A Cosmic Rhythm with Each Stroke (ECM)

Vijay Iyer & Wadada Leo Smith

Released March 11, 2016

The Guardian Highest Rated Jazz Albums of All Time

2016 NPR Music Jazz Critics Poll Top 10 Best New Album

DownBeat Four-and-a-Half-Star Review






A cosmic rhythm with each stroke features pianist Viay Iyer and the musician he has described as his “hero, friend and teacher”, trumpeter Wadada Leo Smith. Vijay has previously played extensively with Wadada in Smith’s Golden Quartet, but the present album is the first documentation of their duo work, produced by Manfred Eicher at New York’s Avatar Studios in October 2015. The centre-piece of the album is the spellbinding title suite, dedicated to Nasreen Mohamedi (1937-1990), the innovative Indian artist whose improvisatory imagery evokes abstracted rhythms. Trumpet and piano interact here with creative sensitivity to tone, texture and space. Vijay Iyer and Wadada Leo Smith will be premiering A cosmic rhythm with each stroke at New York’s Metropolitan Museum of Art in March 2016 in the context of a major exhibition dedicated to Nasreen Mohamedi’s art and writings. The “suite for Nasreen” is framed on the album by Iyer’s composition “Passage” and Smith’s concluding piece “Marian Anderson”, inspired by the great US contralto.

Track Listing:

1. Passage (Vijay Iyer) 6:15

2. All Becomes Alive (Vijay Iyer / Wadada Leo Smith) 9:09

3. The Empty Mind Receives (Vijay Iyer / Wadada Leo Smith) 4:55

4. Labyrinths (Vijay Iyer / Wadada Leo Smith) 6:43

5. A Divine Courage (Vijay Iyer / Wadada Leo Smith) 9:12

6. Uncut Emeralds (Vijay Iyer / Wadada Leo Smith) 7:43

7. A Cold Fire (Vijay Iyer / Wadada Leo Smith) 5:55

8. Notes on Water (Vijay Iyer / Wadada Leo Smith) 7:58

9. Marian Anderson (Wadada Leo Smith) 8:23


Vijay Iyer: piano, Fender Rhodes, electronics

Wadada Leo Smith: trumpet

Recorded October 2015, at Avatar Studios, New York

Producer. Manfred Eicher

Engineer: James A. Farber

Assistant: Akihiro Nishimura

Photography: John Rogers

Design: Sascha Kleis

Cover Art: Nasreen Mohamedi


In his liner notes to A Cosmic Rhythm with Each Stroke, pianist/electronicist Vijay Iyer writes that while working in trumpeter/composer Wadada Leo Smith’s Golden Quartet/Quintet between 2005 and 2010, the pair often became “a unit within a unit.” Evidenced by Tabligh in 2008 and Golden Quintet’s half of the 2009 double-disc Spiritual Dimensions, this album (marking the trumpeter’s first appearance on ECM in more than two decades) underscores that assertion via distillation. It is one of essences. It reveals the intricacies of music-making according to principles of instinct as well as close listening. Iyer’s opening “Passage” is a surprise. The pianist’s gently investigatory chords and thematic harmonics offer the hallmarks of a chamber piece. Smith illuminates them with expressive songlike statements, though more insistent staccato speech occurs near the end as Iyer builds to an implied crescendo. The majority of the album is claimed by the title work, a seven-part suite inspired by the drawings of the late Indian artist Nasreen Mohamedi. Its various sections offer a complete portrait of how deep and wide this duo can go. “All Become Alive” offers Smith’s bleating, sometimes fragmented high notes. Iyer offers quiet, gently pulsing electronic backdrops, a simple keyboard bassline, and eventually a piano solo that alternately moves along a line that weds jazz balladry and lieder to modal improvisation before the trumpeter reenters to combine and sum. “Labyrinths” is more abstract, choppy, and kinetic. It is a quick-thinking conversation that offers breathtaking exchanges, not only back and forth, but through the moment. At the album’s heart is “A Divine Courage.” Introduced by the subtlest of electronic bass/drone pulses, Smith doesn’t enter for nearly a full minute, giving the impression he is coming from silence. When he does, it’s with halting yet fully formed lyric statements. (One briefly quotes Miles Davis from “Saeta” on Sketches of Spain.) As the intensity of the bass pulse slowly increases, Smith responds with expanded lyricism, played straight from the heart. Eventually Iyer’s piano enters to frame it with droning middle-register chords and single notes. “A Cold Fire” commences with the pianist rumbling in the low register, alternately cascading notes and chords. Smith balances force and nuance in his playing, adding flow to the immense energy in their interplay. “Notes on Water” closes the suite with a moody ballad that could stand alone from it. Iyer’s Rhodes piano shines darkly underneath the carefully articulated blues and angular shapes in Smith’s playing. The trumpeter’s “Marian Anderson” bookends the album in a resonant assertion of tribute. Iyer’s care in responding highlights sometimes quizzical elucidations in the melody, moving the tune toward the unknown. It is the perfect consummation for A Cosmic Rhythm with Each Stroke. The instincts these players offer in these works display the duo’s mutual desire for intimate communication and spiritual trust through the medium of sound. Their uncompromising movement toward them results in a shared musical mind that speaks in a distinctive, unique emotional language.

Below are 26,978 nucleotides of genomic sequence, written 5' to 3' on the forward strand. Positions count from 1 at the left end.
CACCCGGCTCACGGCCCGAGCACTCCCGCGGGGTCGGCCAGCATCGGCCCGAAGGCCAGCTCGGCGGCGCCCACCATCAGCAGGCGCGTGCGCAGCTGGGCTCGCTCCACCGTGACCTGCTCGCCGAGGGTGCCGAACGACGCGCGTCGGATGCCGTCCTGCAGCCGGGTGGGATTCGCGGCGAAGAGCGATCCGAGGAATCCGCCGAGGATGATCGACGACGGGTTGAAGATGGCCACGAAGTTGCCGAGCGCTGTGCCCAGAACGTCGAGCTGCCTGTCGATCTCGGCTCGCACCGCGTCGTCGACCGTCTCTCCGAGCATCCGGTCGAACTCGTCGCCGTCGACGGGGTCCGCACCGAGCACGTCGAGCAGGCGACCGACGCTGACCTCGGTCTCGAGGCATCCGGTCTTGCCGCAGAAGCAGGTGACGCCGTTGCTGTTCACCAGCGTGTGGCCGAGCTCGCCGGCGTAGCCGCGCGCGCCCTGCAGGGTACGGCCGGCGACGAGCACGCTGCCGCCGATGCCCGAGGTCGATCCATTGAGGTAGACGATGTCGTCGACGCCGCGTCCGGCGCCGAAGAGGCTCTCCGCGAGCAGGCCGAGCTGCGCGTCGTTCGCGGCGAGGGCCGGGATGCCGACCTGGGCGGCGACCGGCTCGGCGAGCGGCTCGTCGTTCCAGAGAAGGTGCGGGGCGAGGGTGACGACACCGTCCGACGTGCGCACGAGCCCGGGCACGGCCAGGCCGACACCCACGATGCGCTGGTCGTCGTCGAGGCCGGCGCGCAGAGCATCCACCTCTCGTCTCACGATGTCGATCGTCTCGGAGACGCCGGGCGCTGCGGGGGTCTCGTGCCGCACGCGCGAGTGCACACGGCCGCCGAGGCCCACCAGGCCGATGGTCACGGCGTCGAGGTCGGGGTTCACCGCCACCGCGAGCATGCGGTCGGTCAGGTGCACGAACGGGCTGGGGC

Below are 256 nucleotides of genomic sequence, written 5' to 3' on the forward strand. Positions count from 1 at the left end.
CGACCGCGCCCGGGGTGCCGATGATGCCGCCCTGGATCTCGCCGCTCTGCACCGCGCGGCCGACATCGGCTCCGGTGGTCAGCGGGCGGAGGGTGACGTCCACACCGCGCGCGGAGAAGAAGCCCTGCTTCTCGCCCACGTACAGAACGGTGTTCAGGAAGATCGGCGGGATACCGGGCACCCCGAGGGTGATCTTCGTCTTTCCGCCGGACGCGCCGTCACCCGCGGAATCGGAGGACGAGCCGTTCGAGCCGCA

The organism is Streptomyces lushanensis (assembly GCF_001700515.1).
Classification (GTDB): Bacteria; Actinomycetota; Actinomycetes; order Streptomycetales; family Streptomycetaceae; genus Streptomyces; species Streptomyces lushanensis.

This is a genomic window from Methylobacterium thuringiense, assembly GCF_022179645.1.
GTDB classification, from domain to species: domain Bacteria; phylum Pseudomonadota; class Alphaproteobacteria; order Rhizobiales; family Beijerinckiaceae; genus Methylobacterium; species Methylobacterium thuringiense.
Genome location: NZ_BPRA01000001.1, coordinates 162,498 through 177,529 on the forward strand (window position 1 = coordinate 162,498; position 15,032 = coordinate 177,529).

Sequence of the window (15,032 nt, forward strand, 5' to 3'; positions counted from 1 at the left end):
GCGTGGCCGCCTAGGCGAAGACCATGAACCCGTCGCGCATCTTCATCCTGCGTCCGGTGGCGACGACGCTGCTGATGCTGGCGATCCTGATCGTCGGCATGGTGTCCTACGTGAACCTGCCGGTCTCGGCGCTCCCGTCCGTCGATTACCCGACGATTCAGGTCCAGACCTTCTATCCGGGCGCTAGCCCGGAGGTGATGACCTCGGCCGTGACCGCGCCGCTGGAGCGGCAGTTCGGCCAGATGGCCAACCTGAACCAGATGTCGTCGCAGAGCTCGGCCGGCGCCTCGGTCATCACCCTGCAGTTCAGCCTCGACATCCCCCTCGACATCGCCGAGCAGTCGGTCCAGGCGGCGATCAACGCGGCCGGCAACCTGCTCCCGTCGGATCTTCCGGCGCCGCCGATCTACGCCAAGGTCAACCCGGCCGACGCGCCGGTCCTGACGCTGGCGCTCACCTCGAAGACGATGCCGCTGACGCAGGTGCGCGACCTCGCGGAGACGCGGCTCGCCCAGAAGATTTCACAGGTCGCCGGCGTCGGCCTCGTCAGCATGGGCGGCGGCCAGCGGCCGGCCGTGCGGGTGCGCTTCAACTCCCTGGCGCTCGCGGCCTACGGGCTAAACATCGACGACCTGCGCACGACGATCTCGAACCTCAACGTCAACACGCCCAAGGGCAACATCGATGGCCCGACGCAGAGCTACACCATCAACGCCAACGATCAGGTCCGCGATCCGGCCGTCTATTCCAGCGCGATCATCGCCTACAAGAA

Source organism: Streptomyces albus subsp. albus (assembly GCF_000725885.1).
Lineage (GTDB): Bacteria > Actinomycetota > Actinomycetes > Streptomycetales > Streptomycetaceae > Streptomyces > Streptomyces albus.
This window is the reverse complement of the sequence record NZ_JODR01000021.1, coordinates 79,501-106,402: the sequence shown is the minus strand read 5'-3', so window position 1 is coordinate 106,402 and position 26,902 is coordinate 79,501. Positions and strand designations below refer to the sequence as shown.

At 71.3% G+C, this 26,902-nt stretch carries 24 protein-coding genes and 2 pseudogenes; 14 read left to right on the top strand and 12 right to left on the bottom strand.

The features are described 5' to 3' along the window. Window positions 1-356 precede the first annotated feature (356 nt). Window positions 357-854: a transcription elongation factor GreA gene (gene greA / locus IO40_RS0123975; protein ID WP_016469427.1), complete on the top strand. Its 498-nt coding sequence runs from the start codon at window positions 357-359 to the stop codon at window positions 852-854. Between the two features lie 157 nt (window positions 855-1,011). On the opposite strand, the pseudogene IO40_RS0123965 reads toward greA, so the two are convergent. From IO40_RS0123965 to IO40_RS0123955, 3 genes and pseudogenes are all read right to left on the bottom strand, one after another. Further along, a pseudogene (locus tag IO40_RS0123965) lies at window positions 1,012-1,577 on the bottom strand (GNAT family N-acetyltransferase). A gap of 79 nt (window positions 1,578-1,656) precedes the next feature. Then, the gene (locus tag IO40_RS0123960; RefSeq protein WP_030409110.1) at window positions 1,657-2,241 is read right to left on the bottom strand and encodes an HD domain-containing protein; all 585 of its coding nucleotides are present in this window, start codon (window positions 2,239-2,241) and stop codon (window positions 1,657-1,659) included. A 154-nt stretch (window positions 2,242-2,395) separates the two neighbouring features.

Thom Jurek (AllMusic)